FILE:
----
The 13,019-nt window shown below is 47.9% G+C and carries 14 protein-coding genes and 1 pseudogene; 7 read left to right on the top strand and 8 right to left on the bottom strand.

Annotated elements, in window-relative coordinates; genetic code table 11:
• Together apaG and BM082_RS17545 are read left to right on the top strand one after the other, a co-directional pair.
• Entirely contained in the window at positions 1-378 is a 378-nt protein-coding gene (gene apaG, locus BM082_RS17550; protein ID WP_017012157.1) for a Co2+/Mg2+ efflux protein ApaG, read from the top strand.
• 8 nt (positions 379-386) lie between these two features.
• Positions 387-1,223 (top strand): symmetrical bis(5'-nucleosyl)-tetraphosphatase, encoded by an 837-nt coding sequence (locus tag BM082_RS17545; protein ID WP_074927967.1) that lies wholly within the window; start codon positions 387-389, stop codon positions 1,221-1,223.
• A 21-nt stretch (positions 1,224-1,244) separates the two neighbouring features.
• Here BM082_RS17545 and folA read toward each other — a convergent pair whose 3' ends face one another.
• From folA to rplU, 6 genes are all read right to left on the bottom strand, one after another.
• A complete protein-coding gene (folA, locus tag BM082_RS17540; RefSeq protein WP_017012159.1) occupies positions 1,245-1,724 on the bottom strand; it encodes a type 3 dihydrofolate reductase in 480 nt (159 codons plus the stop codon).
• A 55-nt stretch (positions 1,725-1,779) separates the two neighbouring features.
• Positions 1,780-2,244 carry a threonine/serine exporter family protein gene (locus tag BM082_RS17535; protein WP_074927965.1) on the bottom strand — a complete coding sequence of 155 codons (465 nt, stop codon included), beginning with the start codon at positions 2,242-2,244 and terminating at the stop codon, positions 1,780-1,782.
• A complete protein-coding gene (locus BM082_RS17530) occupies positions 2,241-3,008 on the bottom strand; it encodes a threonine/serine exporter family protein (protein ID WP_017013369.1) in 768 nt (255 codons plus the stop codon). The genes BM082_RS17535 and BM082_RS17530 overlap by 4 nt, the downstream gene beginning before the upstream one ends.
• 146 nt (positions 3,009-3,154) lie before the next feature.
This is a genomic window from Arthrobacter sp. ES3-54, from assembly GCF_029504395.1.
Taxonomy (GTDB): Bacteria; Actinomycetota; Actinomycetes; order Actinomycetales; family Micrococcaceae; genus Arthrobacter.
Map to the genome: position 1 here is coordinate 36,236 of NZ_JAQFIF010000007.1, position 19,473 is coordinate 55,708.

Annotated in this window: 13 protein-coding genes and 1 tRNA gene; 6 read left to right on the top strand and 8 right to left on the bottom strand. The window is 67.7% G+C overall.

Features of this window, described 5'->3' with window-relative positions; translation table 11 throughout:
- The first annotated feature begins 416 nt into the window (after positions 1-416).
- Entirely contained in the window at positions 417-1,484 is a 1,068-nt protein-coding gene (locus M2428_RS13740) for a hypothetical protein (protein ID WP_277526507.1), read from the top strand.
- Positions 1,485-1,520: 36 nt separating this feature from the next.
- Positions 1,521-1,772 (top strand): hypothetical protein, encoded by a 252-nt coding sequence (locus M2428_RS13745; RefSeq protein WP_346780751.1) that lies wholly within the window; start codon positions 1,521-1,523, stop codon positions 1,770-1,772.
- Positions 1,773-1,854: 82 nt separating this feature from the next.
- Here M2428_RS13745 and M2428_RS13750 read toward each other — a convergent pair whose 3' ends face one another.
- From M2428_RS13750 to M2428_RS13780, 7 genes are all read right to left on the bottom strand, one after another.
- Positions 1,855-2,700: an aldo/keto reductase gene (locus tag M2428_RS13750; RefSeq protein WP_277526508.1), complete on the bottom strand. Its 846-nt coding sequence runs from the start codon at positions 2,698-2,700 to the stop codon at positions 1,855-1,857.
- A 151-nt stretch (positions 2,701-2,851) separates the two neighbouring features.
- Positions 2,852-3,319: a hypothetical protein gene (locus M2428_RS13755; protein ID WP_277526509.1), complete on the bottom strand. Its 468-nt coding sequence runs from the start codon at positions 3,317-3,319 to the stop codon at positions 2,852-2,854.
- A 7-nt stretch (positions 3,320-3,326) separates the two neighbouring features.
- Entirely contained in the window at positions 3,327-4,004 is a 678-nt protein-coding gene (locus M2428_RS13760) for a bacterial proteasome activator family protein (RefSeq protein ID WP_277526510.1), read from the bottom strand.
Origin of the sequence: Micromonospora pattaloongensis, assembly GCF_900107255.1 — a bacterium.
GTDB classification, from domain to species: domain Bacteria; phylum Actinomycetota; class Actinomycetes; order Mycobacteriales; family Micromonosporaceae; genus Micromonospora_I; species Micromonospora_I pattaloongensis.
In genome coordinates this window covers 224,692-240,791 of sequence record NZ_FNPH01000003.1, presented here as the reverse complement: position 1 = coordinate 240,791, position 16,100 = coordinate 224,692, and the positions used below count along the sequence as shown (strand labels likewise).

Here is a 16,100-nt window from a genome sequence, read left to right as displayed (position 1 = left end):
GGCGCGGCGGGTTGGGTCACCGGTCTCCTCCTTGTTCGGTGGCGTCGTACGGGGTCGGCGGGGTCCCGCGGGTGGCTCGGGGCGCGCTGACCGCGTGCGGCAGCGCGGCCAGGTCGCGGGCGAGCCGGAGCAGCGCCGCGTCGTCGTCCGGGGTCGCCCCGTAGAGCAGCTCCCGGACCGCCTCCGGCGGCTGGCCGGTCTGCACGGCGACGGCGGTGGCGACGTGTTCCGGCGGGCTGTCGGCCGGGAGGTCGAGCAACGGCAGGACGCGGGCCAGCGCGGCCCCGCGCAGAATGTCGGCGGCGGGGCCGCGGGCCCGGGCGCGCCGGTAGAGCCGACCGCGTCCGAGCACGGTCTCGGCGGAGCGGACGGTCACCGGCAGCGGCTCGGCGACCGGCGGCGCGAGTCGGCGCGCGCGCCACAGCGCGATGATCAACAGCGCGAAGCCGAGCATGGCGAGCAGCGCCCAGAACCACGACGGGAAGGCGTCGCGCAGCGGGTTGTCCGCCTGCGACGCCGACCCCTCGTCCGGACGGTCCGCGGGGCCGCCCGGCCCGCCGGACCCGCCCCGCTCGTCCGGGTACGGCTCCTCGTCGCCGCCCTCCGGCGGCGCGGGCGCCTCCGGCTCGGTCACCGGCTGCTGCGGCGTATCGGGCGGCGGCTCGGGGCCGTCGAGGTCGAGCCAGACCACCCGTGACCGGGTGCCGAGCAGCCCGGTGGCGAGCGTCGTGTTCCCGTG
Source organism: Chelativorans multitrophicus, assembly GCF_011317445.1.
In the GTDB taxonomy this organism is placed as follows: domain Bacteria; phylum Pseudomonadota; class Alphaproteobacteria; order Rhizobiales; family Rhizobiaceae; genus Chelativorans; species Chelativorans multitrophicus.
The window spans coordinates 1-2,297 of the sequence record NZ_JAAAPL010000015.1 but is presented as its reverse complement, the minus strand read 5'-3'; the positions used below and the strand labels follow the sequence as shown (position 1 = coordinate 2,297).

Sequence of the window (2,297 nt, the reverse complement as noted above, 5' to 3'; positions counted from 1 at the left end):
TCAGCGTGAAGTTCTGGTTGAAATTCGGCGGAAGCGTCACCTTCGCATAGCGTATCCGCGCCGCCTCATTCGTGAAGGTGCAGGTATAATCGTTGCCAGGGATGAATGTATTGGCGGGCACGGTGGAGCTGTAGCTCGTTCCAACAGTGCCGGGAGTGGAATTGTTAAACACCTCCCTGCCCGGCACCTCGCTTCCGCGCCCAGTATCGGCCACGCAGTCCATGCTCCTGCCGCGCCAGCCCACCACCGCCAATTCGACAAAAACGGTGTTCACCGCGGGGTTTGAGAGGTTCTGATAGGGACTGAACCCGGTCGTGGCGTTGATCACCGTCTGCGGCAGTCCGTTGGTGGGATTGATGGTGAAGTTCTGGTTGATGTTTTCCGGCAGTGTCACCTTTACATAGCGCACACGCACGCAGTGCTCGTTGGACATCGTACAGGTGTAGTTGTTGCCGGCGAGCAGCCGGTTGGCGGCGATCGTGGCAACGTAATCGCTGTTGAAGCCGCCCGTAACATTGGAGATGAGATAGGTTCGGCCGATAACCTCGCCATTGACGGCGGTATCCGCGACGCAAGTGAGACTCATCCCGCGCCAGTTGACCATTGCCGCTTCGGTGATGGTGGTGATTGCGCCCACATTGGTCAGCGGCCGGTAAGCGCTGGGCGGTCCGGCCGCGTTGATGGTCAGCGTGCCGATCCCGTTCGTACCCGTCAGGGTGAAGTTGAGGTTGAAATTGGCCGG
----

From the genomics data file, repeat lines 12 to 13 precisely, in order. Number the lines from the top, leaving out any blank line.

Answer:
• Positions 1,780-2,244 carry a threonine/serine exporter family protein gene (locus tag BM082_RS17535; protein WP_074927965.1) on the bottom strand — a complete coding sequence of 155 codons (465 nt, stop codon included), beginning with the start codon at positions 2,242-2,244 and terminating at the stop codon, positions 1,780-1,782.
• A complete protein-coding gene (locus BM082_RS17530) occupies positions 2,241-3,008 on the bottom strand; it encodes a threonine/serine exporter family protein (protein ID WP_017013369.1) in 768 nt (255 codons plus the stop codon). The genes BM082_RS17535 and BM082_RS17530 overlap by 4 nt, the downstream gene beginning before the upstream one ends.